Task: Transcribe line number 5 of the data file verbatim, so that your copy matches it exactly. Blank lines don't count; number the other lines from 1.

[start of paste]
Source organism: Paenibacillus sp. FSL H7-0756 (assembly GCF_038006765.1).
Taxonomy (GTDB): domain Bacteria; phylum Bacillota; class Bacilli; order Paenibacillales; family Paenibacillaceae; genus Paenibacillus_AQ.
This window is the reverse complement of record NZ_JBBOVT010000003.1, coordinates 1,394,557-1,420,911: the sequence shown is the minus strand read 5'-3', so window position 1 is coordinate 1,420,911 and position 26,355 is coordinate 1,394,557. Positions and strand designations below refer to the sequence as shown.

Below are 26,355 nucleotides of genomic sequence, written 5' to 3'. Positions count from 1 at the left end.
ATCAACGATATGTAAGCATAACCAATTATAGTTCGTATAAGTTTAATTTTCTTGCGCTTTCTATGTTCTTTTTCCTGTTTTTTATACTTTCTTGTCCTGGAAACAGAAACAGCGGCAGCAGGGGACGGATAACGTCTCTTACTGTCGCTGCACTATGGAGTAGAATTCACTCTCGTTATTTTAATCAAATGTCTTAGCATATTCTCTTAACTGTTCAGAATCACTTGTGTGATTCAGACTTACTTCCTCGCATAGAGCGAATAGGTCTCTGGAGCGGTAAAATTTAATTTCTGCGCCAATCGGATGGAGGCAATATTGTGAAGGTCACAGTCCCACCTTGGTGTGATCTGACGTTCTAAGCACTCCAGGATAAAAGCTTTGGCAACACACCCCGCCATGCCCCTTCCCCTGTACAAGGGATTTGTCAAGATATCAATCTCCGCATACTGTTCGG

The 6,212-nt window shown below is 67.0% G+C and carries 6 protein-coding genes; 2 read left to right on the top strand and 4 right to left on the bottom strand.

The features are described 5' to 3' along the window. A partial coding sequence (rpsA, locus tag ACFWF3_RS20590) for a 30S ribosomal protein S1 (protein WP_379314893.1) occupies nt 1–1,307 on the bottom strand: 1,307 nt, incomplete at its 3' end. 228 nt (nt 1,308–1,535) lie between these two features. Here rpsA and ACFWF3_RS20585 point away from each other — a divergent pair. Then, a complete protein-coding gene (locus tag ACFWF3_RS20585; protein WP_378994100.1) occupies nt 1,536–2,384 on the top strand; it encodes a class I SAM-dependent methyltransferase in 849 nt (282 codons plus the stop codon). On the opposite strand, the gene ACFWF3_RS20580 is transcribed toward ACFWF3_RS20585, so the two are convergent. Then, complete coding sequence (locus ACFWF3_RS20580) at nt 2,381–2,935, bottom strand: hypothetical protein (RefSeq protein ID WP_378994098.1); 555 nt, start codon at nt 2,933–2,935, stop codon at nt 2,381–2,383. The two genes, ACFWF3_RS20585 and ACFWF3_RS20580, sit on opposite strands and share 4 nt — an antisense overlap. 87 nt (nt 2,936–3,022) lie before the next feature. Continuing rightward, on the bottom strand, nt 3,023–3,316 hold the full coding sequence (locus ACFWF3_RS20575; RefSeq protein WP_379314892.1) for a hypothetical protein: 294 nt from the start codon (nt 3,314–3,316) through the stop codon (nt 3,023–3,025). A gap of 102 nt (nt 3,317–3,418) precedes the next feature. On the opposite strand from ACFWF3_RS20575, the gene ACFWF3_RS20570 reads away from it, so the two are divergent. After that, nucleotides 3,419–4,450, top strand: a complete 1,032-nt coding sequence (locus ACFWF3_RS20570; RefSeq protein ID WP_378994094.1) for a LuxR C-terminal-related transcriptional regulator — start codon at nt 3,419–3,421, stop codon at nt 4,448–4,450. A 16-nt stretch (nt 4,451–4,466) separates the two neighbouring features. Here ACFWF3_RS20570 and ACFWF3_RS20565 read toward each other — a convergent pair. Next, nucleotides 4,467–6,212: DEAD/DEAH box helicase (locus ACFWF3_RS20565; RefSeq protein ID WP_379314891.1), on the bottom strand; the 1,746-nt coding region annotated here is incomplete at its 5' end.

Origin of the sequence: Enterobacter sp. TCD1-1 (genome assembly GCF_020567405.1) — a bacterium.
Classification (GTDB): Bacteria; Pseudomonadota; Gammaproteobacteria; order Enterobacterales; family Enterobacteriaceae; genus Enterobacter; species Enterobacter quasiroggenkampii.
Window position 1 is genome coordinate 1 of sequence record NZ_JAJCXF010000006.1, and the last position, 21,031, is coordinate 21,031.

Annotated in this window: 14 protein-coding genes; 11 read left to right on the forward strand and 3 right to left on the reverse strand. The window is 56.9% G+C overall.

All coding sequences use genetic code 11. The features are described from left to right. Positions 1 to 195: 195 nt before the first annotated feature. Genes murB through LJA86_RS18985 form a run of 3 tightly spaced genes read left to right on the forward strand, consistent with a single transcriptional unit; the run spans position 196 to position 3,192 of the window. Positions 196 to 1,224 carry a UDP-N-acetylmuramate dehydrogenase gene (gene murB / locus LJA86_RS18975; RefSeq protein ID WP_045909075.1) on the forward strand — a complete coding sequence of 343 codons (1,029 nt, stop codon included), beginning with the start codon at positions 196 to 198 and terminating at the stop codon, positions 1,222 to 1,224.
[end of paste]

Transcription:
ATCAACGATATGTAAGCATAACCAATTATAGTTCGTATAAGTTTAATTTTCTTGCGCTTTCTATGTTCTTTTTCCTGTTTTTTATACTTTCTTGTCCTGGAAACAGAAACAGCGGCAGCAGGGGACGGATAACGTCTCTTACTGTCGCTGCACTATGGAGTAGAATTCACTCTCGTTATTTTAATCAAATGTCTTAGCATATTCTCTTAACTGTTCAGAATCACTTGTGTGATTCAGACTTACTTCCTCGCATAGAGCGAATAGGTCTCTGGAGCGGTAAAATTTAATTTCTGCGCCAATCGGATGGAGGCAATATTGTGAAGGTCACAGTCCCACCTTGGTGTGATCTGACGTTCTAAGCACTCCAGGATAAAAGCTTTGGCAACACACCCCGCCATGCCCCTTCCCCTGTACAAGGGATTTGTCAAGATATCAATCTCCGCATACTGTTCGG